Being Asexual In Singapore
As an asexual in Singapore, 22-year-old Lorraine Tan sometimes feels out of place in a society that is obsessed with sex. Growing up, coming across sexualised scenes in the media made her wonder what those scenes were for, as they failed to evoke any feelings in her.
“It’s seeing hunky shower scenes in K-dramas and going, ‘uh ok’ and wait[ing] for a more useful scene to happen,” she explains. “It’s reading [about] a female character noticing [a male character’s] sharp jawline and husky voice.”
She also finds the celebration of virginity and sex in our allosexual* society to be ironic. “[It’s] funny how some dudes wanna smash like no tomorrow but expect girls to all be virgins; how does that work?”
*A termed coined by asexuals to describe people who experience sexual attraction
Growing up different and accepting herself
As a teenager, Lorraine was often asked questions like, “What do you look for in a man?” or “What’s your ideal boyfriend type?”
“When you ask me, ‘What do you look for in a man?’ I get stunned for a moment. Was I looking for something? Specifically in a man? In anyone?” Lorraine explains how she would reply perfunctorily, “simply to answer the damn question”.
“I would give standard answers that I knew couldn’t fail, like ‘kind’ and ‘financially stable’.”
Noticing the disconnect between herself and society at large, Lorraine first entertained the notion of being asexual when she was turning 17.
“I knew something was off if I used the term ‘heterosexual’ to label myself, hence I sought another label,” she shares, realising that she did not feel the draw towards boys the way her friends did.
She thought to herself, “What if I say I’m asexual now and then suddenly I’m lusting for another dude or lady later on? I’ll be a clown.”
She finally accepted the ‘asexual’ label when she was 20 years old, “after a few years of reading up on stories of other asexuals’ lives and seeing small encouragements here and there that [said], ‘Hey, it’s okay to be you.’”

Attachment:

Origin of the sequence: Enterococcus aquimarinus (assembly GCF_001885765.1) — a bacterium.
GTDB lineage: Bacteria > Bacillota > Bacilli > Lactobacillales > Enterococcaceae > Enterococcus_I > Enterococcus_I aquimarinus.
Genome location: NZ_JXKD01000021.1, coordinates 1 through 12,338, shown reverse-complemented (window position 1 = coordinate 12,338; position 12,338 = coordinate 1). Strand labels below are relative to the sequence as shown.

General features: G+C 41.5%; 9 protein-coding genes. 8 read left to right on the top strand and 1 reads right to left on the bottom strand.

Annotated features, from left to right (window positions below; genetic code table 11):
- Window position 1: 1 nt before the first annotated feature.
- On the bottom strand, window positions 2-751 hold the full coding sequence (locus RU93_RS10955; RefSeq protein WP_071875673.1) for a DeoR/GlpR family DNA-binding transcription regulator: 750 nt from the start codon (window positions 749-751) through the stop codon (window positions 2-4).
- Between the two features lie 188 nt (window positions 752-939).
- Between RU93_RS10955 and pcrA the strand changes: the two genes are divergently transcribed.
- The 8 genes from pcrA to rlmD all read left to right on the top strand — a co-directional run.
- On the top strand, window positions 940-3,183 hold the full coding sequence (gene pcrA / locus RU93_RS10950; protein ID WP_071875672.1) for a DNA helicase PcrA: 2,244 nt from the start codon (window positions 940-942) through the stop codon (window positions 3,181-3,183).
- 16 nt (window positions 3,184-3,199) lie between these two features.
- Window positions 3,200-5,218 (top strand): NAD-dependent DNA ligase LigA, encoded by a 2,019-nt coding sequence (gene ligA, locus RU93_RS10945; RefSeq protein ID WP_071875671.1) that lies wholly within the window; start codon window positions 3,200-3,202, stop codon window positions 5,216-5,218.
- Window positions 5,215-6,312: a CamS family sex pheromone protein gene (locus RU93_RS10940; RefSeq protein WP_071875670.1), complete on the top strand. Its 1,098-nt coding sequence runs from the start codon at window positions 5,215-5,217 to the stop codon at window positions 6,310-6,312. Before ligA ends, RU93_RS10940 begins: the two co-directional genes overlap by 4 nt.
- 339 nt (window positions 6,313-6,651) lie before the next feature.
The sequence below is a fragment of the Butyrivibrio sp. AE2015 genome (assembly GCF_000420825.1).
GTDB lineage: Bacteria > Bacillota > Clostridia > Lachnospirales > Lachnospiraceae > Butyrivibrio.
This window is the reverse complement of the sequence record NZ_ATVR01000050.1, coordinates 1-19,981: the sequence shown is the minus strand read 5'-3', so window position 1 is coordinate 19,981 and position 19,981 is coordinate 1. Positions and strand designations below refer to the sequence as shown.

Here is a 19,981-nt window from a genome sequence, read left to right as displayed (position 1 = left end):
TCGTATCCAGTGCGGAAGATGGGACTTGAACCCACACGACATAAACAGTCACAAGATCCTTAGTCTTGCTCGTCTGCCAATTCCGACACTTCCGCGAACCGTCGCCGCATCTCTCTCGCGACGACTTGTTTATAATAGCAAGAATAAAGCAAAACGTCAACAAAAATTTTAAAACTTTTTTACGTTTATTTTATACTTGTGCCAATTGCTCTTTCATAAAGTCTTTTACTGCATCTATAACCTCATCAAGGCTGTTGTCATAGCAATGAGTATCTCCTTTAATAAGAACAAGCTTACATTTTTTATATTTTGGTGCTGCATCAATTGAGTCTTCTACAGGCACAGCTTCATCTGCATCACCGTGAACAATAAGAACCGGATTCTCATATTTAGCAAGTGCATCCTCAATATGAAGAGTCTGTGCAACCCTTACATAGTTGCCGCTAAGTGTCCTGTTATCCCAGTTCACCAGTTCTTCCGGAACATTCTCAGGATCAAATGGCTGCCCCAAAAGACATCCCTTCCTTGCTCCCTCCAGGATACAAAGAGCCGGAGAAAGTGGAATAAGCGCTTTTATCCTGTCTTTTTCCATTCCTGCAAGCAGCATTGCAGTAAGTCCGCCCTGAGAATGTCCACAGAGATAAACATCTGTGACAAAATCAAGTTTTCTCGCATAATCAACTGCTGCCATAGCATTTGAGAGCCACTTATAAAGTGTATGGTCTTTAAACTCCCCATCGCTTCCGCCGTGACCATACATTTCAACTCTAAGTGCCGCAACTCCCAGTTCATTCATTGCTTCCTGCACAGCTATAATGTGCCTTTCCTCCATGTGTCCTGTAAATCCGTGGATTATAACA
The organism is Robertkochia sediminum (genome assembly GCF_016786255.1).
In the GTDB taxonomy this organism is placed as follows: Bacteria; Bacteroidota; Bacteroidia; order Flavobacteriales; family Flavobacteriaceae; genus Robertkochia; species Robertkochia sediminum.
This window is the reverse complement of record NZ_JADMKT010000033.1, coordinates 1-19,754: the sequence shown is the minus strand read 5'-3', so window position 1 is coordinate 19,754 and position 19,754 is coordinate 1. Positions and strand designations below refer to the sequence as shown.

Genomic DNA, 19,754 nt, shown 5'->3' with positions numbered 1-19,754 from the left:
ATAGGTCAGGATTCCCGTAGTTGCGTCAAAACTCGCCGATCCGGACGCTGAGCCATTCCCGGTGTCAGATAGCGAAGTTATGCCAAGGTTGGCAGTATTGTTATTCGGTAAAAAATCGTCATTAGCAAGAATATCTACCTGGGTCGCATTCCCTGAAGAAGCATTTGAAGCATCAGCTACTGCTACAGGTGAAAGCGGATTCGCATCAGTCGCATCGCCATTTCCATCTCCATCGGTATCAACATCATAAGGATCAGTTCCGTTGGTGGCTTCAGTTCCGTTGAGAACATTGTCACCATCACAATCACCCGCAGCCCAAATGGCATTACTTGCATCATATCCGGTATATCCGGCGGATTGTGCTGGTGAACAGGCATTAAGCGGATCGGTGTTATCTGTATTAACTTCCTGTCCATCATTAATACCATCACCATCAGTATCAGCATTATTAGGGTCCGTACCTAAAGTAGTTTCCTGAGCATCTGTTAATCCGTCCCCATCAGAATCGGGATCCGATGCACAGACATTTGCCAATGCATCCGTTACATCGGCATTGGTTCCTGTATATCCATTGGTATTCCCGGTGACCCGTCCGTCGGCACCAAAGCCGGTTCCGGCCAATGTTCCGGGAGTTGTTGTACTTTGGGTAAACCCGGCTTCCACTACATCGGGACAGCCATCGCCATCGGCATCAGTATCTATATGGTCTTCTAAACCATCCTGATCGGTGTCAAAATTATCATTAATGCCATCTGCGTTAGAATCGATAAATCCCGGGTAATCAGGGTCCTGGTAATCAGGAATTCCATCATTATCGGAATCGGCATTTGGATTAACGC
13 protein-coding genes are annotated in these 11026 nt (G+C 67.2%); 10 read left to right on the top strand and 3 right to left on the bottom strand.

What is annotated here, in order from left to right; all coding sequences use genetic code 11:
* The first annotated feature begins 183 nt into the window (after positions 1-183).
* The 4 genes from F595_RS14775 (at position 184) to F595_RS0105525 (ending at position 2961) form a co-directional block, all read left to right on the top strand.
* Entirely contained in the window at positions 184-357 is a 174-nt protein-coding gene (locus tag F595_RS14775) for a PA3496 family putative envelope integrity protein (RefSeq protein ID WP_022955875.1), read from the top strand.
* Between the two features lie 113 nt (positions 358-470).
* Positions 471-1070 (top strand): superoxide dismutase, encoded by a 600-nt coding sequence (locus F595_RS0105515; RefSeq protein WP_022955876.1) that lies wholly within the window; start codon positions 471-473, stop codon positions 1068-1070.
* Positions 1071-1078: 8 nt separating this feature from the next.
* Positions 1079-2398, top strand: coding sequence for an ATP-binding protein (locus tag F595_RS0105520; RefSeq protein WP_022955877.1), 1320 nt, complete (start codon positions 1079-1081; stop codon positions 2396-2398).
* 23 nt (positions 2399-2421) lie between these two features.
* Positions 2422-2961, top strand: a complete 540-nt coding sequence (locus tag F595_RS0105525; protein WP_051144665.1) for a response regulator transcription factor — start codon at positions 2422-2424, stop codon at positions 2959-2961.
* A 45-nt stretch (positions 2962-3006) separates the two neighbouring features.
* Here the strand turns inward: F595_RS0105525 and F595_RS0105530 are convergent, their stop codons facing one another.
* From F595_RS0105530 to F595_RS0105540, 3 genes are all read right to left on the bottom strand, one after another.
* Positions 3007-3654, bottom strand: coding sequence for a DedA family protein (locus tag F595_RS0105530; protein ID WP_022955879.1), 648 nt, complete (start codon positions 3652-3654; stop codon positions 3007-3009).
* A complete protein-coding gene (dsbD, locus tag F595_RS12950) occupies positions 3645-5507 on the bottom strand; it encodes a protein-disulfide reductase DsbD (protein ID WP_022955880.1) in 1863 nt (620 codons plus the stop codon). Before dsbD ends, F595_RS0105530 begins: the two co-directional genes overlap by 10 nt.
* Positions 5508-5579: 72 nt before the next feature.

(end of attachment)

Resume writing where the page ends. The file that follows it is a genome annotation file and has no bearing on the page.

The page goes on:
Having romantic feelings as an asexual individual
Lorraine asserts that being asexual does not mean she cannot have romantic feelings. She gives an example of a crush she had in primary school. “Apparently, it was obvious to all my friends. I didn’t let go of this crush even after graduating and not seeing him for a long time.”
She continues, “Was what I experienced at age 10 really love? I find it very difficult to define romantic love, even now.”
What is more puzzling to her is how romance is often equated to sex.
“Why can’t a romantic relationship exist without sexual attraction?” she asks. “This is why some asexuals in a relationship think that it’s a given to have sex with their partners even if they don’t really want it, because of how normalised sex with your partner may seem to them.”
She elaborates further, “Asexuals can choose to have sex to make their partner happy, or they want to share an intimate experience with their partner or because they want kids or because they just want to try. These are all possible for asexuals who aren’t sex-repulsed.”
“It’s possible to be horny! [You’re] just not sexually attracted towards another person. There’s always this [sense of] detachment,” she explains.
Discrimination and straight-passing privilege
For Lorraine, being asexual does not really set her apart in daily life. Discrimination shows up only when she says she is asexual. Some comments she gets on social media are that asexuals are “attention-seeking [and] just haven’t experienced a good dick yet.”
Occasionally, Lorraine’s sexuality, or lack thereof, has led others to attack her for ‘pretending to be innocent’. However, she acknowledges that she is generally not discriminated against in society.
Lorraine goes on to explain what ‘straight-passing privilege’ is: “Asexuals that do not present themselves as anything other than a straight person with a low sex drive will never have as much blood staining our history as other queer folk do.”
“You’re blessed because you [don’t have] entire hate groups, religious bodies and your own government after your ass,” she explains. “You’re cursed [because] you’re in the position that made it so difficult for you to discover who you really are in the first place—invisible and unrecognised.”
Asexual In Singapore: What It’s Like To Live Without Sexual Attraction
Lorraine uses an analogy to explain her position as an overlooked minority in society.
“Some people like the colour red, some like the colour blue. Some like both. Some don’t have a favourite colour. All I’m saying is that it’s okay to not have a favourite colour, even though that’s not a common thing.”
For her, she only feels discriminated against when people deny her feelings as an asexual in Singapore.
“I don’t expect allosexuals to understand how it’s possible to not experience sexual attraction. I just expect respect for my orientation; not dismissal, not doubts,” she states. “Asexuality is not a choice. Sexuality is a preference we were born with.”
All photos courtesy of Lorraine Tan